Legislature Moving Toward Public Information Act Reforms

By Anjali Shastry

ANNAPOLIS—Stricter enforcement of the Maryland Public Information Act might be on the way with a bill establishing a panel to oversee fees state agencies charge to respond to requests for information.

The panel would consist of five Marylanders, at least one of whom is a lawyer, who apply for the position and are appointed by the governor.

The volunteer board would handle citizen or journalist complaints about overcharging if an agency says the information is available at what the requestor feels is an exorbitant price.

The bill also provides for an ombudsman who would ensure that the Public Information Act is being followed—including timeliness of responses—by every agency that receives a request.

“The current law allows for so much flexibility and vagueness,” bill sponsor Delegate Bonnie Cullison, D-Montgomery, said during a House committee hearing Tuesday.

There was too much inconsistency—for example, varying costs for similar information—among the different agencies, she said.

Journalists are not the only people who use the Public Information Act regularly, said Rebecca Snyder, executive director of the Maryland, Delaware, D.C. Press Association.

“We put in a fair amount of research into understanding how ombudspeople and compliance work in other states and what we found was that citizens by far file the most complaints with ombudsmen,” Snyder said.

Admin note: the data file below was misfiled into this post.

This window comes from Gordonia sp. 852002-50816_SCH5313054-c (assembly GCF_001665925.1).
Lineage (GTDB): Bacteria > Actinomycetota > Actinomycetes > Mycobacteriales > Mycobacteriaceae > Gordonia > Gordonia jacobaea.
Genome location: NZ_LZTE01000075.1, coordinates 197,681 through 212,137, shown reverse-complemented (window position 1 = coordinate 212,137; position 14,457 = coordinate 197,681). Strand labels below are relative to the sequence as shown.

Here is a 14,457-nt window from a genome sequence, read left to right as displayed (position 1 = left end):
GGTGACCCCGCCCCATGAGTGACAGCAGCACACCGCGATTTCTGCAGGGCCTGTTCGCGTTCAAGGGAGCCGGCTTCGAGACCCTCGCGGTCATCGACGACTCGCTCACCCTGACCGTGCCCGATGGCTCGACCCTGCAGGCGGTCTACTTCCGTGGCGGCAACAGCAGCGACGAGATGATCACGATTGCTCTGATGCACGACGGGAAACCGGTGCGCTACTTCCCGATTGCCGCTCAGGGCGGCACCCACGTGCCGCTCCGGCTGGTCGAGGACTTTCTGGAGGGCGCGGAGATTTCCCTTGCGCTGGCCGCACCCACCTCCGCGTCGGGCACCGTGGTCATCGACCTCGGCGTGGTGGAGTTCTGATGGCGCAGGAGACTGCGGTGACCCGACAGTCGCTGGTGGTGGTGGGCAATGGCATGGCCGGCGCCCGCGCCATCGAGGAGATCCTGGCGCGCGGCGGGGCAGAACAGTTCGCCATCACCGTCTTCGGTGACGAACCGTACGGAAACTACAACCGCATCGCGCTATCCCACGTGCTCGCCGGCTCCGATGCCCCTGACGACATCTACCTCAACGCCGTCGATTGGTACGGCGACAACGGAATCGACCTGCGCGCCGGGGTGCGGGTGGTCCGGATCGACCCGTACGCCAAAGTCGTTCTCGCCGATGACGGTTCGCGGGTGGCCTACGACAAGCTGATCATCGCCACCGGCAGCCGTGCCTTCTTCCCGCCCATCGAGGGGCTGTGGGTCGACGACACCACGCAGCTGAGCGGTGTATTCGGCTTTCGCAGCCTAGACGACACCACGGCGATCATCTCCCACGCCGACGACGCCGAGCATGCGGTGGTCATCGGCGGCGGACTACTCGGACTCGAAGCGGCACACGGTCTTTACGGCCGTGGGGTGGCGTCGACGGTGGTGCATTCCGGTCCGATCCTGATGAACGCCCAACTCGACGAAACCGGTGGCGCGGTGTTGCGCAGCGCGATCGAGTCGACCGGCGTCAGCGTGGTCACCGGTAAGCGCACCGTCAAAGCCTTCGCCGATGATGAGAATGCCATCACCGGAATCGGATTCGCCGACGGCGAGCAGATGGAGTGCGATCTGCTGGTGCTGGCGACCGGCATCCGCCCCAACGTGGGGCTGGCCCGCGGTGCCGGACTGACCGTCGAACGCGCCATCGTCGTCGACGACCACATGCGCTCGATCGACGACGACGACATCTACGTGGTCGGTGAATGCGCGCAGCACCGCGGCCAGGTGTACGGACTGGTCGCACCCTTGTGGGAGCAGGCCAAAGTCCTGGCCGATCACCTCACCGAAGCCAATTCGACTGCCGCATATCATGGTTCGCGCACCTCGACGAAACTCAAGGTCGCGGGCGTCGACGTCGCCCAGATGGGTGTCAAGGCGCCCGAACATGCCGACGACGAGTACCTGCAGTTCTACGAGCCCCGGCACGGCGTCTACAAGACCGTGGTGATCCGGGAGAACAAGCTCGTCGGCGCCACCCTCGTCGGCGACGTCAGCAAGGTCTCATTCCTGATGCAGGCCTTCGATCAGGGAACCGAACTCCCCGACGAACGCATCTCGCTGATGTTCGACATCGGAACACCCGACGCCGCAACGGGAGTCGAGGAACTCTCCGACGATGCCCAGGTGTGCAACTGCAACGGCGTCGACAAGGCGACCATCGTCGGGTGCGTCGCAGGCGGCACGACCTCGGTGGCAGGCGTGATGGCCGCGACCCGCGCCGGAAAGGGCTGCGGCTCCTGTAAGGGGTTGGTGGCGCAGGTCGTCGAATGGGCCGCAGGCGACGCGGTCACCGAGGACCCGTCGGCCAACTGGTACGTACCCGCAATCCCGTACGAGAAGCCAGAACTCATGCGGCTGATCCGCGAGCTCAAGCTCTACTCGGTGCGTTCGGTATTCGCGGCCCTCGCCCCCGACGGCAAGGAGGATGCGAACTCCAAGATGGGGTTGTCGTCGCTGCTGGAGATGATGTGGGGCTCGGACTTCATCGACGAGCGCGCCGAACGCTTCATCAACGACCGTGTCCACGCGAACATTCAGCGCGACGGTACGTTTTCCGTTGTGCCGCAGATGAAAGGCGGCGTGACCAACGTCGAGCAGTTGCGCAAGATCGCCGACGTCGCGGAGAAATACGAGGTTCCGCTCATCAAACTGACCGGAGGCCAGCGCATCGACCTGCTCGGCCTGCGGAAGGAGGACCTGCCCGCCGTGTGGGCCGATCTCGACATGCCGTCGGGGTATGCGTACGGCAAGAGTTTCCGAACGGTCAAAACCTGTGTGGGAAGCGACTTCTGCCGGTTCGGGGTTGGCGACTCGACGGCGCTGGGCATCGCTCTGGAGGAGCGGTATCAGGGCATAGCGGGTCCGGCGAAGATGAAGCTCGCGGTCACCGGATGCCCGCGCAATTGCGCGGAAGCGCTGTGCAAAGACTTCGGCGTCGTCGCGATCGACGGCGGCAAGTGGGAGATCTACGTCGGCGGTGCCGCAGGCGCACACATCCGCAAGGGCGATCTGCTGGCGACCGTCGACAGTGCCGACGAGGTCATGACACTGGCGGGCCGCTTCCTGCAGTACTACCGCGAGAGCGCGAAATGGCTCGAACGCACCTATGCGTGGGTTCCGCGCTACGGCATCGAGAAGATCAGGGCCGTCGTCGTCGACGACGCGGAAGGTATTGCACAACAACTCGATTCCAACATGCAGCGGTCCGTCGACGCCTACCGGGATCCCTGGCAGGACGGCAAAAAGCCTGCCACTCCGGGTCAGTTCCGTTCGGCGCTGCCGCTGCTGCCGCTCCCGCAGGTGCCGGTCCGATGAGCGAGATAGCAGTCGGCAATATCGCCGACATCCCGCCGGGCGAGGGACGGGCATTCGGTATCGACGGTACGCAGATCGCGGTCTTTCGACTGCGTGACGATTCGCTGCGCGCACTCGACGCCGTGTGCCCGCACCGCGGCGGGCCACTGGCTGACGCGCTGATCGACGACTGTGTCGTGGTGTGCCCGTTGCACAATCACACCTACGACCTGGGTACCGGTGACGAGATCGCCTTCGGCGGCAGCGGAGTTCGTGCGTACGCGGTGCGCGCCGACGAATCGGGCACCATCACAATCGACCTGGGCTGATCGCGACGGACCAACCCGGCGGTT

“This is not just for the media, but for the larger public.”

Zenita Wickham Hurley, who focuses on civil rights and legislative affairs for Attorney General Brian Frosh, said she was optimistic that the bill will pass because it was carefully crafted, and because Frosh supports it.

“The stakeholders have been great in terms of recognizing the concerns that custodians had, that we had, that the Attorney General had, and we addressed all of these concerns,” Hurley said.

The panel would review requests based on current law, which requires state agencies to respond to a request within 10 working days, or reply with how long it will take. The agency can also charge a fee—for staff time gathering the information and for materials.

This bill, which was cross-filed in the Senate by Jamie Raskin, D-Montgomery, is one of four public information reforms introduced to the legislature this session.

The other three would: mandate that state agencies publicize what types of public records they have available; shield Maryland reporters from having to reveal their confidential sources under oath in other states; and require that agencies name their public information officer.

“But the Public Information Act bill, that really moves the process forward by a long shot,” Snyder said. “It’s the first time the Public Information Act has been truly updated in 45 years. People’s advocacy on this issue is truly critical.”

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